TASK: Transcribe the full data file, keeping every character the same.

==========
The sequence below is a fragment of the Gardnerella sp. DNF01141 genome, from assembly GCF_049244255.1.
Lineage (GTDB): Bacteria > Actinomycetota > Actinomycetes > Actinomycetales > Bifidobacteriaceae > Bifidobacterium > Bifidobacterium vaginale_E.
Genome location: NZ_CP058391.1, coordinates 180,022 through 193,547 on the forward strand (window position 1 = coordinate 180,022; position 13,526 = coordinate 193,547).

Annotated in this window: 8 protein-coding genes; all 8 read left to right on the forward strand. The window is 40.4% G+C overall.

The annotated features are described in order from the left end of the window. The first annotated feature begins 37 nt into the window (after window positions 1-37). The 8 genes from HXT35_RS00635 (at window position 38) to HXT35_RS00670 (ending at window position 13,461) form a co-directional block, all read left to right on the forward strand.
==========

The sequence below is a fragment of the Gardnerella sp. DNF01141 genome, from assembly GCF_049244255.1.
Lineage (GTDB): Bacteria > Actinomycetota > Actinomycetes > Actinomycetales > Bifidobacteriaceae > Bifidobacterium > Bifidobacterium vaginale_E.
Genome location: NZ_CP058391.1, coordinates 180,022 through 193,547 on the forward strand (window position 1 = coordinate 180,022; position 13,526 = coordinate 193,547).

Annotated in this window: 8 protein-coding genes; all 8 read left to right on the forward strand. The window is 40.4% G+C overall.

The annotated features are described in order from the left end of the window. The first annotated feature begins 37 nt into the window (after window positions 1-37). The 8 genes from HXT35_RS00635 (at window position 38) to HXT35_RS00670 (ending at window position 13,461) form a co-directional block, all read left to right on the forward strand.